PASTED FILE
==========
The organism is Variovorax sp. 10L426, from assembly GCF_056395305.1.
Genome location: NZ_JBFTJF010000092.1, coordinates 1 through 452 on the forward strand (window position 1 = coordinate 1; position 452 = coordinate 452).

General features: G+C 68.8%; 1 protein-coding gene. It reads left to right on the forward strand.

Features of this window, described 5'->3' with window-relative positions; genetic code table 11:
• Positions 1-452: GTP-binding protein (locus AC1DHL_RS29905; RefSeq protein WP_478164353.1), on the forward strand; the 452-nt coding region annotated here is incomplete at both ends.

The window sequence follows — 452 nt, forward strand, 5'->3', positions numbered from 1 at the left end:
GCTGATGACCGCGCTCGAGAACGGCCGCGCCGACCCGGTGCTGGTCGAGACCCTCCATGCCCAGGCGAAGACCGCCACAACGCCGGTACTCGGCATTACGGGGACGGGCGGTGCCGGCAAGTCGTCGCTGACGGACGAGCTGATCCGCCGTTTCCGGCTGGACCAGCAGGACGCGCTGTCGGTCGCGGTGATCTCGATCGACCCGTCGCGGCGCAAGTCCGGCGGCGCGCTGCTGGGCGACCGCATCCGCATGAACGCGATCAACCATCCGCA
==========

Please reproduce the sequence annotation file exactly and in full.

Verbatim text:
The organism is Variovorax sp. 10L426, from assembly GCF_056395305.1.
Genome location: NZ_JBFTJF010000092.1, coordinates 1 through 452 on the forward strand (window position 1 = coordinate 1; position 452 = coordinate 452).

General features: G+C 68.8%; 1 protein-coding gene. It reads left to right on the forward strand.

Features of this window, described 5'->3' with window-relative positions; genetic code table 11:
• Positions 1-452: GTP-binding protein (locus AC1DHL_RS29905; RefSeq protein WP_478164353.1), on the forward strand; the 452-nt coding region annotated here is incomplete at both ends.

The window sequence follows — 452 nt, forward strand, 5'->3', positions numbered from 1 at the left end:
GCTGATGACCGCGCTCGAGAACGGCCGCGCCGACCCGGTGCTGGTCGAGACCCTCCATGCCCAGGCGAAGACCGCCACAACGCCGGTACTCGGCATTACGGGGACGGGCGGTGCCGGCAAGTCGTCGCTGACGGACGAGCTGATCCGCCGTTTCCGGCTGGACCAGCAGGACGCGCTGTCGGTCGCGGTGATCTCGATCGACCCGTCGCGGCGCAAGTCCGGCGGCGCGCTGCTGGGCGACCGCATCCGCATGAACGCGATCAACCATCCGCA